Switch on otherwise there will be a bangBallasts are used in the operation of gas discharge lamps to reduce the discharge current which, if it rises unchecked, destroys the lamp used or causes the fuse to trip. As with energy-saving lamps, a ballast can be integrated into the lamp or added to the luminaire as an additional element. Only in the case of the integrated version is it possible to connect the lamp directly to the mains supply.
In general, there are two different types of ballasts: electronic ballasts and magnetic ballasts. In contrast to electronic ballasts, magnetic ballasts require a so-called starter. Depending on the losses caused by this starter, magnetic ballasts are divided into conventional ballasts, low-loss ballasts or ultra-low-loss ballasts.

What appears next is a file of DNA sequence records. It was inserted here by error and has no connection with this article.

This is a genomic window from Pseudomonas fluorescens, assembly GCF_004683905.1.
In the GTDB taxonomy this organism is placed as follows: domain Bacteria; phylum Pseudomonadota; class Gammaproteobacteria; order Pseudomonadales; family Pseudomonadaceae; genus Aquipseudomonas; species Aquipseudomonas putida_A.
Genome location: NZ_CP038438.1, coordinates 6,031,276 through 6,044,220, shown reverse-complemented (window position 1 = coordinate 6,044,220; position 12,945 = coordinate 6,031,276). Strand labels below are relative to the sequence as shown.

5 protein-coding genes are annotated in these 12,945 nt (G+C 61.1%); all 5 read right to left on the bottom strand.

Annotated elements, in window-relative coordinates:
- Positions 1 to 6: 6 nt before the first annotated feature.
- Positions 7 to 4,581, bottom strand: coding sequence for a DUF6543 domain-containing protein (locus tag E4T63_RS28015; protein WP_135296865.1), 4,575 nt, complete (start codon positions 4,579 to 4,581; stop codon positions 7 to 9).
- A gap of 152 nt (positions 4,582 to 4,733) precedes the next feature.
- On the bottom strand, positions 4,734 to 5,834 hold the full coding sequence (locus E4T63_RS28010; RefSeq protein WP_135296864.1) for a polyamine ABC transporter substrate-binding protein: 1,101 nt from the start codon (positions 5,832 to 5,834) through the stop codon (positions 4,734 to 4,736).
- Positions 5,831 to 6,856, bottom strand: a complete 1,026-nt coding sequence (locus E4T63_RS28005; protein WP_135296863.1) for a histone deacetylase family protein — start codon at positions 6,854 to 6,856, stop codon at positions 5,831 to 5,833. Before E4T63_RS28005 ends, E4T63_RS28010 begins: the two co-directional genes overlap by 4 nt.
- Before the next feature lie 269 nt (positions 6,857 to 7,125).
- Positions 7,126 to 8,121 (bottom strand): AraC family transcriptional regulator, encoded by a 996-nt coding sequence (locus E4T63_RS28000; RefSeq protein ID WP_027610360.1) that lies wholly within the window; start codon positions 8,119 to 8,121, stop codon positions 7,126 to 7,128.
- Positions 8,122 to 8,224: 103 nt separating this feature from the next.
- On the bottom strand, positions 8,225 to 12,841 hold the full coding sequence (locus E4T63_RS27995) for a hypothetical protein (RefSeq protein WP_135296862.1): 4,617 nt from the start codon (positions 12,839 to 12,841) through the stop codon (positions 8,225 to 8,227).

Magnetic ballasts, which are constructed as conventional ballasts, consist of a choke, which usually contains an iron core wound with copper wire. Due to the ohmic resistance of the copper as well as the remagnetization and eddy current losses in the core, heat development and power losses of around ten to twenty percent of the lamp output occur. Conventional ballasts used in fluorescent lamps also require a starter. This starter switches the incandescent cathodes directly into the electric circuit when they are started for preheating. Conventional ballasts are very reliable. They usually function for decades without malfunctions and without having to be replaced.